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Poulter offers explanation in dispute with marshal

By Will GrayJuly 15, 2018, 6:47 pm

Ian Poulter took to Twitter to offer an explanation after the Englishman was accused of verbally abusing a volunteer during the third round of the Scottish Open.

Poulter hooked his drive on the opening hole at Gullane Golf Club into a bush, where Quintin Jardine was working as a marshal. Poulter went on to find the ball, wedge out and make bogey, but the details of the moments leading up to his second shot differ depending on who you ask.

Jardine wrote a letter to the tournament director that he also turned into a colorfully-titled blog post, accusing Poulter of berating him for not going into the bush "feet first" in search of the ball since Poulter would have received a free drop had his ball been stepped on by an official.


Full-field scores from the ASI Scottish Open


"I stood and waited for the player. It turned out to be Mr. Poulter, who arrived in a shower of expletives and asked me where his ball was," Jardine wrote. "I told him and said that I had not ventured into the bush for fear of standing on it. I wasn't expecting thanks, but I wasn't expecting aggression, either."

Jardine added that Poulter stayed to exchange heated words with the volunteer even after wedging his ball back into the fairway. After shooting a final-round 69 to finish in a tie for 30th, Poulter tweeted his side of the story to his more than 2.3 million followers:

Poulter, 42, won earlier this year on the PGA Tour at the Houston Open and is exempt into The Open at Carnoustie, where he will make his 17th Open appearance. His record includes a runner-up at Royal Birkdale in 2008 and a T-3 finish at Muirfield in 2013.

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Immelman misses Open bid via OWGR tiebreaker

By Will GrayJuly 15, 2018, 6:25 pm

A resurgent performance at the Scottish Open gave Trevor Immelman his first top-10 finish in more than four years, but it left him short of a return to The Open by the slimmest of margins.

The former Masters champ turned back the clock this week at Gullane Golf Club, carding four straight rounds of 68 or better. That run included a 5-under 65 in the final round, which gave him a tie for third and left him five shots behind winner Brandon Stone. It was his first worldwide top-10 since a T-10 finish at the 2014 Farmers Insurance Open.

There were three spots available into The Open for players not otherwise exempt, and for a brief moment it appeared Immelman, 38, might sneak the third and final invite.


Full-field scores from the ASI Scottish Open


But with Stone and runner-up Eddie Pepperell both not qualified, that left the final spot to be decided between Immelman and Sweden's Jens Dantorp who, like Immelman, tied for third at 15 under.

As has been the case with other stops along the Open Qualifying Series, the tiebreaker to determine invites is the players' standing in the Official World Golf Rankings entering the week. Dantorp is currently No. 322 in the world, but with Immelman ranked No. 1380 the Swede got the nod.

This will mark Dantorp's first-ever major championship appearance. Immelman, who hasn't made the cut in a major since the 2013 Masters, was looking to return to The Open for 10th time and first since a missed cut at Royal Lytham six years ago. He will instead work the week at Carnoustie as part of Golf Channel and NBC's coverage of The Open.

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Stone (60) wins Scottish Open, invite to Carnoustie

By Will GrayJuly 15, 2018, 6:06 pm

There's never a bad time to shoot a 60, but Brandon Stone certainly picked an opportune moment to do so.

Facing a jammed leaderboard in the final round of the Scottish Open, Stone fired a 10-under 60 to leave a stacked field in his wake and win the biggest tournament of his career. His 20-under 260 total left him four shots clear of Eddie Pepperell and five shots in front of a group that tied for third.

Stone had a mid-range birdie putt on No. 18 that would have given him the first 59 in European Tour history. But even after missing the putt on the left, Stone tapped in to close out a stellar round that included eight birdies, nine pars and an eagle. It's his third career European Tour title but first since the Alfred Dunhill Championship in December 2016.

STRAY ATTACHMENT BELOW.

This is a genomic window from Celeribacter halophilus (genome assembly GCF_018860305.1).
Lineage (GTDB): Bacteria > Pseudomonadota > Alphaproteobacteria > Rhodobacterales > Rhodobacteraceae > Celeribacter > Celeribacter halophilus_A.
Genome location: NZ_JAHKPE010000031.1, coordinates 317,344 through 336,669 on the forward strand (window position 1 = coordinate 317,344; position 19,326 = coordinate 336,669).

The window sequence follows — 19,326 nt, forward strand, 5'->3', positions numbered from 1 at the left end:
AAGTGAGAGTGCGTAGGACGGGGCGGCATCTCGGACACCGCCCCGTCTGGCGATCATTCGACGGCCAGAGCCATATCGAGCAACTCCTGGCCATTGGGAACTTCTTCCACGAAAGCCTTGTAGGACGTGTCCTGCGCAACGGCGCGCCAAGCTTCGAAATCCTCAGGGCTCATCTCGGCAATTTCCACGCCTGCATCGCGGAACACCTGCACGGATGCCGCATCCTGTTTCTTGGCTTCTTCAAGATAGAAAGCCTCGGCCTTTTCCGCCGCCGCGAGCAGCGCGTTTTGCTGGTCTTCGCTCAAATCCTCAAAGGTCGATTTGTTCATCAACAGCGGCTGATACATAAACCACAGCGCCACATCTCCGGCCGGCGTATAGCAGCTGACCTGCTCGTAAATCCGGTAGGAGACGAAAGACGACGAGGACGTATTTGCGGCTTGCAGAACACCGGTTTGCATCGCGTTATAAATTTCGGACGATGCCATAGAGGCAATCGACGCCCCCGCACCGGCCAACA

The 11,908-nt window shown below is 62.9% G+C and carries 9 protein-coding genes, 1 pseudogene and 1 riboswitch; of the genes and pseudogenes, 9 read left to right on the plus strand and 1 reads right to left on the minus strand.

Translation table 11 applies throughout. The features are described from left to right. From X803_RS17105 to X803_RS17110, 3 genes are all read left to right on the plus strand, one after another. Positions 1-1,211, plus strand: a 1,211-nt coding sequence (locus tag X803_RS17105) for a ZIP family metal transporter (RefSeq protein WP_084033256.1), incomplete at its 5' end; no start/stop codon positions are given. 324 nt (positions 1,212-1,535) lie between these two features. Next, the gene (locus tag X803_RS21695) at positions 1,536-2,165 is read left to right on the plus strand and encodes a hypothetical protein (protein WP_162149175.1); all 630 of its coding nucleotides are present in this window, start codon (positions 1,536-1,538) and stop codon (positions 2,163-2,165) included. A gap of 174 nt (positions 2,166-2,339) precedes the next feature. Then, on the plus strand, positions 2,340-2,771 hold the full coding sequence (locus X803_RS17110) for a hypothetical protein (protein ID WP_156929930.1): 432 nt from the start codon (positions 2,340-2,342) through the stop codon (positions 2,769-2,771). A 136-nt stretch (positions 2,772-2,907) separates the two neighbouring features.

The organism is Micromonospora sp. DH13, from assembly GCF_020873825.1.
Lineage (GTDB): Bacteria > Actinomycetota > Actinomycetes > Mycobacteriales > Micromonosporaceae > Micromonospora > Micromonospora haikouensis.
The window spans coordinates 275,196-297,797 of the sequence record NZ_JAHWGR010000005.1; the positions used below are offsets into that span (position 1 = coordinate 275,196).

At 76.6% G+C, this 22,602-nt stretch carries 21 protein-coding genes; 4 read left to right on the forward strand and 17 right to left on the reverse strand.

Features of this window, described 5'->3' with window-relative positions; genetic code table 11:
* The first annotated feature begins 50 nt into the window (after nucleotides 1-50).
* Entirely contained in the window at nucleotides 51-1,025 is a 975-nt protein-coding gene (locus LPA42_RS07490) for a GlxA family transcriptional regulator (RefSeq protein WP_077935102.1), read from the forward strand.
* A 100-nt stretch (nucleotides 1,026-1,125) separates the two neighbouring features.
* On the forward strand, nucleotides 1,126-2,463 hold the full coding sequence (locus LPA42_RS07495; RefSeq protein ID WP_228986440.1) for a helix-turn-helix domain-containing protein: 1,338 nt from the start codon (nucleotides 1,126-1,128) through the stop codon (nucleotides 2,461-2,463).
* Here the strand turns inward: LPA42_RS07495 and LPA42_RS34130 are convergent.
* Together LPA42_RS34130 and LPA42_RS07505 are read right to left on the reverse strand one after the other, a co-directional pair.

Full-field scores from the ASI Scottish Open


Stone started the day three shots behind overnight leader Jens Dantorp, but he made an early move with three birdies over his first five holes and five over his first 10. Stone added a birdie on the par-3 12th, then took command with a three-hole run from Nos. 14-16 that included two birdies and an eagle.

The eye-popping score from the 25-year-old South African was even more surprising considering his lack of form entering the week. Stone is currently ranked No. 371 in the world and had missed four of his last seven worldwide cuts without finishing better than T-60.

Stone was not yet qualified for The Open, and as a result of his performance at Gullane Golf Club he will tee it up next week at Carnoustie. Stone headlined a group of three Open qualifiers, as Pepperell and Dantorp (T-3) also earned invites by virtue of their performance this week. The final spot in the Open will go to the top finisher not otherwise qualified from the John Deere Classic.

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Daly (knee) replaced by Bradley in Open field

By Will GrayJuly 15, 2018, 12:13 pm

Former champion John Daly has withdrawn from The Open because of a right knee injury and will be replaced in the field at Carnoustie by another major winner, Keegan Bradley.

Daly, 52, defeated Costantino Rocca in a memorable playoff to win the claret jug at St. Andrews in 1995. His lingering knee pain led him to request a cart during last month's U.S. Senior Open, and when that request was denied he subsequently withdrew from the tournament.

Daly then received treatment on the knee and played in a PGA Tour event last week at The Greenbrier without the use of a cart, missing the cut with rounds of 77-67. But on the eve of the season's third major, he posted to Twitter that his pain remains "unbearable" and that a second request for a cart was turned down:

This will be just the second time since 2000 that Daly has missed The Open, having also sat out the 2013 event at Muirfield. He last made the cut in 2012, when he tied for 81st at Royal Lytham. He could still have a few more chances to improve upon that record, given that past Open champions remain fully exempt until age 60.

Taking his place will be Bradley, who was first alternate based on his world ranking. Bradley missed the event last year but recorded three top-20 finishes in five appearances from 2012-16, including a T-18 finish two years ago at Royal Troon.

The next three alternates, in order, are Spain's Adrian Otaegui and Americans Aaron Wise and J.B. Holmes.